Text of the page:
National Maths Conference, September 2014

This Saturday saw the second National Maths Conference in Kettering hosted by Mark McCourt (@emaths) and La Salle Education, sponsored by AQA. It was great to catch up with what are quickly becoming old friends & meet some lovely, inspirational people who have only previously existed in the form of Twitter avatars. They’re real!.

There was, as last time, maths cakes galore and lots of inspirational, entertaining and thought-provoking workshops to choose from with the added draw of the actual Johnny Ball. I think I chose more wisely this time and can honestly say I took something away from each.

I’m not going to critique the conference in this blog post. Not because I don’t have views or that I’m shying away from expressing them but the usefulness of such conferences does genuinely boil down to your experience & context & how well your choice of workshops are transferable or useful. All I will say is I admire Mark’s philosophy on education, I love the look of Complete Maths and the opportunity to network & share best practice for nothing is an awesome & immeasurable opportunity.

What I did want to do is just quickly blog a few of the notes I took in terms of things I want to investigate in more depth in case you didn’t make the same workshops as me & there’s anything of interest to you; here are the 15 things I’m taking away from the day (there’s a lot of Johnny Ball!!)

1) Loved Mel Muldowney & Christian Seager’s from Just Maths tracking grid for pupils across KS4. Nice visual reminder & record of their progress across time stick to their folder (or book).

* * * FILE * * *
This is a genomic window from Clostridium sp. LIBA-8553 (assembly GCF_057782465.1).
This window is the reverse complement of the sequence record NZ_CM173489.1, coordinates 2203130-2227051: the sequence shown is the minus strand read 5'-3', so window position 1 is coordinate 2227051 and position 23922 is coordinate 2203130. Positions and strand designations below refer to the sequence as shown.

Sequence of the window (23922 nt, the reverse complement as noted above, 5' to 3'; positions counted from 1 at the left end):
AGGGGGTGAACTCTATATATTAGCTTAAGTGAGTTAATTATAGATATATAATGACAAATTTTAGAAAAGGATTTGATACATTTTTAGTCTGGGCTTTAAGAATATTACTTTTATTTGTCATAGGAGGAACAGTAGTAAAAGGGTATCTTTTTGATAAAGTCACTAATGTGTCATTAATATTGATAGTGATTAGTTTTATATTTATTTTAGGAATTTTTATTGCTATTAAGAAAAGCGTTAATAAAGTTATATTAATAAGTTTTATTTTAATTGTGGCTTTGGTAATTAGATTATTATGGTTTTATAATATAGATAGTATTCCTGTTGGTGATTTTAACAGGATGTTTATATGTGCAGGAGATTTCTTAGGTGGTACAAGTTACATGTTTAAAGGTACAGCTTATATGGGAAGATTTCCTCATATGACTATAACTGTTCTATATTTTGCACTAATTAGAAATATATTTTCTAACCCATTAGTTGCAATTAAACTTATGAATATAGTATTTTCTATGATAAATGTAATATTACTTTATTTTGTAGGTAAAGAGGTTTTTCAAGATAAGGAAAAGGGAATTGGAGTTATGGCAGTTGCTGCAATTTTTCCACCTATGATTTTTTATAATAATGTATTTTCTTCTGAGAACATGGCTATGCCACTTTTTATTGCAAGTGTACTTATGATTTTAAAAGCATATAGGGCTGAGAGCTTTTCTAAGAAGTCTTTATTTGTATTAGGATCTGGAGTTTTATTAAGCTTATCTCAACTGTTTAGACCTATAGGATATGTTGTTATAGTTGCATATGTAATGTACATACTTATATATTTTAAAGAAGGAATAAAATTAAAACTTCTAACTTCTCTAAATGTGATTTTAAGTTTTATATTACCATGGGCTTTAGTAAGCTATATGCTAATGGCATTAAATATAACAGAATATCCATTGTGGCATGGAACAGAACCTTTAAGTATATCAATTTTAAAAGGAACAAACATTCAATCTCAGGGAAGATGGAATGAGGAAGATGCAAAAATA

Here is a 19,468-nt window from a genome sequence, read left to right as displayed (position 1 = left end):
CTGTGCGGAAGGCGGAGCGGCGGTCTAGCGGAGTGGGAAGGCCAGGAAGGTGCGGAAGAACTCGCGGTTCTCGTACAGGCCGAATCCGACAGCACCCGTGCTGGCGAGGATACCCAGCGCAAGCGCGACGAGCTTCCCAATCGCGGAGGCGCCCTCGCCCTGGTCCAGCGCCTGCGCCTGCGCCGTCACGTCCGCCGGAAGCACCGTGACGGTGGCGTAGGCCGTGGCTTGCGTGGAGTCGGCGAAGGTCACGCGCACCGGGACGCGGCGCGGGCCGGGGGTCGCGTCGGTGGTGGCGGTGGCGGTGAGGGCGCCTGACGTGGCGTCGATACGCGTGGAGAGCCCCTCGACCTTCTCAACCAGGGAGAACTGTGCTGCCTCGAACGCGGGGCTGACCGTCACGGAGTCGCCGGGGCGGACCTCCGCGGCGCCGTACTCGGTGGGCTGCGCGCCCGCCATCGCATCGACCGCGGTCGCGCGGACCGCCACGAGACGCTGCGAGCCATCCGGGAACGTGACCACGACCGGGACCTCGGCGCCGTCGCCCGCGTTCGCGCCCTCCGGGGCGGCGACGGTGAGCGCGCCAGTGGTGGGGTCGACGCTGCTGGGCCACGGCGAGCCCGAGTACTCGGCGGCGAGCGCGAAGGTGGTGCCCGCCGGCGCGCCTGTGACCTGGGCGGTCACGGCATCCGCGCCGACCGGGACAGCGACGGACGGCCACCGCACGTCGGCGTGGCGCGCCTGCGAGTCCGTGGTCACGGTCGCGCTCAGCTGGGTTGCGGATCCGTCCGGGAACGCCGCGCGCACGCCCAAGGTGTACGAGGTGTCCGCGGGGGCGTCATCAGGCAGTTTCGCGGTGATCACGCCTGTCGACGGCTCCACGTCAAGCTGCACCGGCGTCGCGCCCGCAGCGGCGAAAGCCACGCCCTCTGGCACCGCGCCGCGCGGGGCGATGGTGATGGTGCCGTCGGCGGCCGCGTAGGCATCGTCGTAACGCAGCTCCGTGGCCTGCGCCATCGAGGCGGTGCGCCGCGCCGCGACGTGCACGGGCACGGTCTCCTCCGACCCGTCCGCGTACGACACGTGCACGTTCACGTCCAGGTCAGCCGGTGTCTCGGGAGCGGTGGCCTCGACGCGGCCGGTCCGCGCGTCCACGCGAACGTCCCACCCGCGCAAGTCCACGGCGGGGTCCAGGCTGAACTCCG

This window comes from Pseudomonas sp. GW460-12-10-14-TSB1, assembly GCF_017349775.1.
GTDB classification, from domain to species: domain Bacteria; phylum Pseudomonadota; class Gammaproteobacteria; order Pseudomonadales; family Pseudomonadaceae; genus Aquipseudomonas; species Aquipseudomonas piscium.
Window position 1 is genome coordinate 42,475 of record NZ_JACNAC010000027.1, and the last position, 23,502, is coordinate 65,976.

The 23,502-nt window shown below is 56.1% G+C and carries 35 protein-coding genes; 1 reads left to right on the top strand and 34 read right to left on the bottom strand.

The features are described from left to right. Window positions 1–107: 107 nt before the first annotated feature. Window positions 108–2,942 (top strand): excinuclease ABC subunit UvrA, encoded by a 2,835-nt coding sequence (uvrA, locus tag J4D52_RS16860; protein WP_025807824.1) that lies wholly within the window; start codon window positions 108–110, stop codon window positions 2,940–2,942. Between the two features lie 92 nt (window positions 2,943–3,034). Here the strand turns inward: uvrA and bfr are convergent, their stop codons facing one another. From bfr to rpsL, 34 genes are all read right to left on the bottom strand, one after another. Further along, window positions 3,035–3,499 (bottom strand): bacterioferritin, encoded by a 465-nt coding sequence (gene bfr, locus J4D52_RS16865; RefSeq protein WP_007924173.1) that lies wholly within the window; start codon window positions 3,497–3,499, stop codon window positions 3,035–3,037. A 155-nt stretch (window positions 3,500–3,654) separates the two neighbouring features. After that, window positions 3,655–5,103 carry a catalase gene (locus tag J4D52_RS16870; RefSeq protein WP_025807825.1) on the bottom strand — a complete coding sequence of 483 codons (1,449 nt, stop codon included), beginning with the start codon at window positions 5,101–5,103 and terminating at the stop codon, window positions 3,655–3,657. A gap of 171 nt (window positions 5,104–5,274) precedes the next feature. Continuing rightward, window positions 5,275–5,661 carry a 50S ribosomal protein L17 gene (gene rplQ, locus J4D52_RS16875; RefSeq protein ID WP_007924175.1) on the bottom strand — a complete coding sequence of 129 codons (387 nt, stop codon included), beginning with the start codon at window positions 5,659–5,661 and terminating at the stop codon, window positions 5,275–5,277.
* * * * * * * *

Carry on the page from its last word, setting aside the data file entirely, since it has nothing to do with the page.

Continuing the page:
2) Also loved the idea of using any under allocation teachers across the school for Intervention in core subjects. Mel has detailed more about her intervention strategies in this blog post

3) Quote of the day from Johnny Ball describing an over prescriptive curriculum as “to be quite frank, complete bollocks”

4) Johnny left me wanting to find out more about the ancient Babylonian tablet Plimpton 322 which I have via it’s Wiki page and sadly it answers my question that it’s not anywhere where I might be able to go and see it

5) May have been living under a rock but never seen this visual proof of consecutive triangular numbers making a square number either.


6) Loved the idea of demonstrating algebraic expressions such as (x+1)(x-1)via the use of a multiplication square too.

7) Need to research the Mesolabe Compass in more depth. (This YouTube video is a good starting point)

8) Parabolic curve calculator: say what. How. Why? Need time…and pencil & paper!


9) Rectangles in parabolic curves have a third above the curve and two thirds below. Need to find time to get my head around both. If anyone can give me more detail about what he was meaning here it may save me lots of frustration. He was being dragged off stage at the time!

10) Need to read Teach Like A Champion as recommended by Bruno Reddy

11) Need to really think about splitting commonly confused topics in our scheme of work (e.g area & perimeter) as touched on by Bruno & also later in Kris Boulton’s session. Makes absolute sense.

12) Love this wordle analysis if the current GCSE specification from William Emeny’s great site. May have a play and make one for the new spec to compare.


13) As I move in the next few months to leading my department in drawing up a new scheme of work for GCSE I liked Kris Boulton’s analogy to think “like a user, not an engineer” when scheduling topics.

14) Missed her session with so many lovely looking props but Julia discussed these; been a long time since I’ve done calligrams with pupils. This needs rectifying!

15) My final thing I’ll take away goes right back to the start to Vanessa Pittard’s presentation and it’s the reason we do this crazy, wonderful, exhausting, entertaining job; to give kids life chances.



  1. srcav · September 30, 2014

    Great post, thanks for sharing. You were in all the same workshops as me! how bizarre!

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